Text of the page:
By Renny Simone
If you want to nurture the little scientist in your child, give him or her a book. That, at any rate, is what the scientists are saying.
A new study published this week has found that children prefer storybooks that tell them something about how things happen – which may help parents understand why their children’s favourite question is, Why?
Jean Piaget, a 20th century pioneer of developmental psychology, often called children “little scientists” because of their natural curiosity and insistence on explanation.
Piaget and others established that children tend to prefer “causally rich” information – that is, information that helps explain “the why and how of the world”.
But the new study by researchers from Vanderbilt University and the University of Texas, published in Frontiers in Psychology, has taken a novel approach to the question.
Where most previous studies have taken place in artificial laboratory settings, the authors of the latest research wanted to see whether the findings could be repeated in a more practical context.
“There has been a lot of research on children’s interest in causality, but these studies almost always take place in a research lab using highly contrived procedures and activities,” according to one of the researchers, Margaret Shavlik, of Vanderbilt University.
“We wanted to explore how this early interest in causal information might affect everyday activities with young children – such as joint book reading.”
Shavlik and her co-authors – Amy E Booth, also from Vanderbilt, and Jessie Raye Bauer from the University of Texas – anticipated that young children would prefer books with more explanatory information to those with less. The researchers selected two books by the same author – one “causally rich”, the other “minimally causal” – and controlled for factors like subject matter, art style, and words per page, minimizing the chance that preferences would be influenced by anything other than causal content.
A group of 48 children, all three or four years old, were selected for the study. A female experimenter read both books to each child. Afterwards, the children answered some basic comprehension questions, and told researchers which book they liked better. Two weeks later, the process was repeated, except that the books were read in reverse order.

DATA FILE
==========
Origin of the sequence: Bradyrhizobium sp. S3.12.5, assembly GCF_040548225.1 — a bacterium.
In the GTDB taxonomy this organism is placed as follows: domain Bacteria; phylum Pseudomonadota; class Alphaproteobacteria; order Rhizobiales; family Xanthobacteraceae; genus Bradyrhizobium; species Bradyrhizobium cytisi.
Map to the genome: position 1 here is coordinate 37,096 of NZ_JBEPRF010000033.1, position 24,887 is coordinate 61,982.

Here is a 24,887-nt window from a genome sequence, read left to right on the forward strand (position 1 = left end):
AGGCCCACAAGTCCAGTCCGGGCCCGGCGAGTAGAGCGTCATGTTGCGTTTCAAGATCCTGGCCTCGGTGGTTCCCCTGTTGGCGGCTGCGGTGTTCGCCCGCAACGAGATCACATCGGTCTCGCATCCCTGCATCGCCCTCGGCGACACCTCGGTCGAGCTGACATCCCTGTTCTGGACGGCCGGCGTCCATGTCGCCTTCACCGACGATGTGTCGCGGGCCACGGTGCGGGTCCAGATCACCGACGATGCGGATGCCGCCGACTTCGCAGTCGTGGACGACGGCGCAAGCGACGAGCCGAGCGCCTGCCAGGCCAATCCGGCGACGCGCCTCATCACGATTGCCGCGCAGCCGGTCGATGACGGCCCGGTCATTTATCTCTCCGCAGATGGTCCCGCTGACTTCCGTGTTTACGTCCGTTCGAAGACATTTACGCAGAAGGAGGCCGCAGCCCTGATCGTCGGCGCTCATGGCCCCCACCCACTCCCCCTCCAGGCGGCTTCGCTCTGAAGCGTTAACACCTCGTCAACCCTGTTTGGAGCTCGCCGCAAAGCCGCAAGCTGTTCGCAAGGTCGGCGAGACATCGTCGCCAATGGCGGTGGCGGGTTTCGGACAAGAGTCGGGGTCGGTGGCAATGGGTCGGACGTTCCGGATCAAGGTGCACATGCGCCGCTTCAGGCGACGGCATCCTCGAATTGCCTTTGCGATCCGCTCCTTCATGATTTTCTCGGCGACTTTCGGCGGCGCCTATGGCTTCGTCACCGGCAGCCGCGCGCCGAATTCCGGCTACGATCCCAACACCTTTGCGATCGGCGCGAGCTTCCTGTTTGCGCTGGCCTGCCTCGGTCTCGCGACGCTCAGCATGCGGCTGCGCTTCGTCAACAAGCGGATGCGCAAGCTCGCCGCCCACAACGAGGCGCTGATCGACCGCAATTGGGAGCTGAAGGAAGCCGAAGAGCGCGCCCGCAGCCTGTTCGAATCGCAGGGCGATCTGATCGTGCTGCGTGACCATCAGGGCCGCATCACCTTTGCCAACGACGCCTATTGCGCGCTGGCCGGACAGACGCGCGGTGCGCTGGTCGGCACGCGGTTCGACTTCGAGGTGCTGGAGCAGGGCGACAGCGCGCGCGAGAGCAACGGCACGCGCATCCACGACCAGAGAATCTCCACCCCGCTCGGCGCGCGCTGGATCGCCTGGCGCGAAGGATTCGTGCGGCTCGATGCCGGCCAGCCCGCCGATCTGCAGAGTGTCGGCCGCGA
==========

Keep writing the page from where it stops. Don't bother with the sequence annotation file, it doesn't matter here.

The results? Over 40% of the children preferred the causally rich book in both sessions. If left to pure chance, only 25% of the children would go for causality both times – leading researchers to conclude that their hypothesis has some validity.
“We believe this result may be due to children’s natural desire to learn about how the world works,” Shavlik said.
In addition to affirming the causality hypothesis, the study has important implications for childhood literacy. Parents might have better luck getting their child excited about reading if they choose books that explain something.
“If children do indeed prefer storybooks with causal explanations, adults might seek out more causally rich books to read with children – which might in turn increase the child’s motivation to read”, Shavlik said. In other words, adults can stimulate young minds (and make their own lives easier) by picking books that satisfy children’s natural curiosity.
The researchers say these findings raise important questions about the practical relevance of causality. Does causal richness have an impact on how easily kids acquire information? Can these results be repeated in a more natural setting, such as by recording parents and children in their home?
The authors don’t have answers yet, but they believe their study “lays a solid groundwork” for exploring the questions.